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Piracy concern grows

Cinema Expo panels dissect copying, large format

Disney’s bringing swashbuckling pirates to the big screen this summer, but the recent Cinema Expo trade show dwelled more on digital piracy than the seafaring variety.

“I refer to it as thievery, because that’s what it is,” Motion Picture Assn. prexy Jack Valenti told the assembled exhibs in taped remarks. “Piracy broods over our industry like a very dark and clinging shadow.”

And with this perceived menace thus darkening Hollywood’s collective doorstep, studio execs have become increasingly vocal.

A similar panel was staged at Las Vegas’ ShoWest exhib tradeshow in March. One studio has even taken to producing public-service spots to decry the viewing of illegally manufactured DVDs.

At Cinema Expo, Warner Bros. int’l distrib prexy Veronika Kwan-Rubinek detailed piracy woes encountered during the release of recent tentpolers “The Matrix Reloaded” and “Harry Potter and the Chamber of Secrets.”

And U.K.-based piracy fighter Spencer Mott told of a Scottish DVD copy of Universal’s “The Hulk” that circulated a full two weeks prior to last weekend’s U.S. bow of the comix actioner.

By contrast, 20th Century Fox Int’l sales exec VP Paul Hanneman said “X2: The X-Men United” repped the first recent event pic to get through its opening weekend without a pirated copy of the movie hitting the Internet.

The success was largely due to its simultaneous bow in an unprecedented 93 countries around the world, which got “X2” into theaters before pirates could copy the pic.

Execs also stressed new anti-piracy safeguards at movie studios and cinemas.

Like other exhib trade shows, Cinema Expo 2003 featured several movie screenings of its own over its four-day run, ended June 26. Security precautions included bag checks and night-vision goggles to check for camcorders.

Organizers sought to safeguard screened pics including Warners’ “Matchstick Men,” a Nicolas Cage starrer set for September release in the U.S. and some territories, and Disney’s “Calendar Girls,” a Brit-themed laffer set for fall release in the U.K. and holiday unspooling Stateside.

The trade show also served as a European pep rally.

Here, a distribution topper like Stuart Till can liken his appointment at film distrib UIP after a previous stint at PolyGram to a transfer between soccer clubs Millwall and Madrid. Just a bit more provincially — certainly more Anglo-centric — was Till’s podium reference to a security breach at Prince William’s recent 21st birthday bash.

The night-capping entertainment after a UIP dinner one evening was an extreme-driving demo by a bevy of Mini Coopers (as seen in the Universal movie “The Italian Job.”)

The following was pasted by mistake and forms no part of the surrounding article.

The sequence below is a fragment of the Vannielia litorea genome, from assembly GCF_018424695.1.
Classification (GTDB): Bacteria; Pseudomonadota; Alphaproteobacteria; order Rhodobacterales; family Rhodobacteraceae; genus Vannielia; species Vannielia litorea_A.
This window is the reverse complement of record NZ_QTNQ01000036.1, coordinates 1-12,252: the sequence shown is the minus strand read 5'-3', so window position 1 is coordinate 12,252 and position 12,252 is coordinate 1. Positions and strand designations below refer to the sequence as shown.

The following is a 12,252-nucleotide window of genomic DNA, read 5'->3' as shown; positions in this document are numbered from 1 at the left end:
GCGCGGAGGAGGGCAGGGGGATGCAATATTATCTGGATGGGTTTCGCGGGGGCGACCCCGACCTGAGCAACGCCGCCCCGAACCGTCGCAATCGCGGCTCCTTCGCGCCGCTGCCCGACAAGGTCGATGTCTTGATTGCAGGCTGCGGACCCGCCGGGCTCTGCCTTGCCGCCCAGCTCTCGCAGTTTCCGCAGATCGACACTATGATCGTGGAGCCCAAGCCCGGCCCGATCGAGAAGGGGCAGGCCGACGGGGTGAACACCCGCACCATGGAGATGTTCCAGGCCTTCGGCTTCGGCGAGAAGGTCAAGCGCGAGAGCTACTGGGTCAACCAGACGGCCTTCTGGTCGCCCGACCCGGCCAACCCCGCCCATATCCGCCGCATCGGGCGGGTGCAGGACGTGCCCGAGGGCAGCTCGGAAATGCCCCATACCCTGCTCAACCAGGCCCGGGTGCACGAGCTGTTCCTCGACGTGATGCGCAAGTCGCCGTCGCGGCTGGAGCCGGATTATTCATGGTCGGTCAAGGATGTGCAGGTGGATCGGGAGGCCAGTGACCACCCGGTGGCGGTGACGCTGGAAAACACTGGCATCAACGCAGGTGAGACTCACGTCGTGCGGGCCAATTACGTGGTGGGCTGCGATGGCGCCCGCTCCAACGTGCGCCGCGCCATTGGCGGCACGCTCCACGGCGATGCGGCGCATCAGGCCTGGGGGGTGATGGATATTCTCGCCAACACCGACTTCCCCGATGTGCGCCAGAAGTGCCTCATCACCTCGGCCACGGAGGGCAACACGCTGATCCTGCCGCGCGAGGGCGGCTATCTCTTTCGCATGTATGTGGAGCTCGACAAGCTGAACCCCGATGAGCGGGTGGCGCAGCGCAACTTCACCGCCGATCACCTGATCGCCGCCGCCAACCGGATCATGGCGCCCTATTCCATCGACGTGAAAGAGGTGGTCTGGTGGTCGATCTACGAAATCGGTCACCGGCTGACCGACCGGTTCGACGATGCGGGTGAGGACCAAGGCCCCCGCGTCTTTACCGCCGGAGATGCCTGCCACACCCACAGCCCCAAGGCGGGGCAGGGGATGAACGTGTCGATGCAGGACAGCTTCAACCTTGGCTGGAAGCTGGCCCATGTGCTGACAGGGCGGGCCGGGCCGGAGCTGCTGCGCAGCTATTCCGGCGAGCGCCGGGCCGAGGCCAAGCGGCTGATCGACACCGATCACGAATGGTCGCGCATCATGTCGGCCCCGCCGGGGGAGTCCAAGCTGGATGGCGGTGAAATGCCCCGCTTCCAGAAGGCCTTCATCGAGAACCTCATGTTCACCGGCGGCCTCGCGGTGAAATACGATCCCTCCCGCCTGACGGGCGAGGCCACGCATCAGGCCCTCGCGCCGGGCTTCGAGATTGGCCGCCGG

One of the few talent appearances at the show saw Richard Curtis — the British writer-director of U/Working Title’s “Love Actually” — promise exhibs he and cast members would “promote the fuck out of the film.”

Most other stars and directors of pics being pitched by various distribs provided only taped apologies for their Cinema Expo no-shows.

“I’m slightly embarrassed I couldn’t find a good reason not to be here,” Curtis confided.

Jim Sheridan (“My Left Foot,” “In the Name of the Father”) also turned up to introduce a screening of “In America.”

A semi-autobiographical drama he directed for Fox Searchlight, the sustained audience applause must have sounded particularly sweet coming for a tale he called “the story of my family.”

Among the confab’s seminar offerings, a digital cinema sesh provided Euro-side exhibs an update of U.S.-based efforts to sort out d-cinema engineering.

Chuck Goldwater, chief of studio consortium Digital Cinema Initiatives, said the group aims to publish final tech standards for d-cinema by January.

Other panels included an international marketing and distribution sesh moderated by Variety publisher Charles Koones.

Top international studio execs discussed the special challenges arising from increased emphasis on simultaneous domestic and international bows of big movies. Participants included Disney’s Mark Zoradi, Fox’s Scott Neeson, Sony’s Mark Zucker and UIP’s Andrew Cripps.

Another sesh linked the spotty record of success in European exhibition last year to the relative performance of indigenously produced movies in individual markets.

European cinema booster Media Salles said indigenously produced pics garnered less market share in their home territories than a year earlier in France, Norway and Spain.

Attendance at Cinema Expo 2003 roughly matched its year-earlier perf of 1,100 fully paid registrations.

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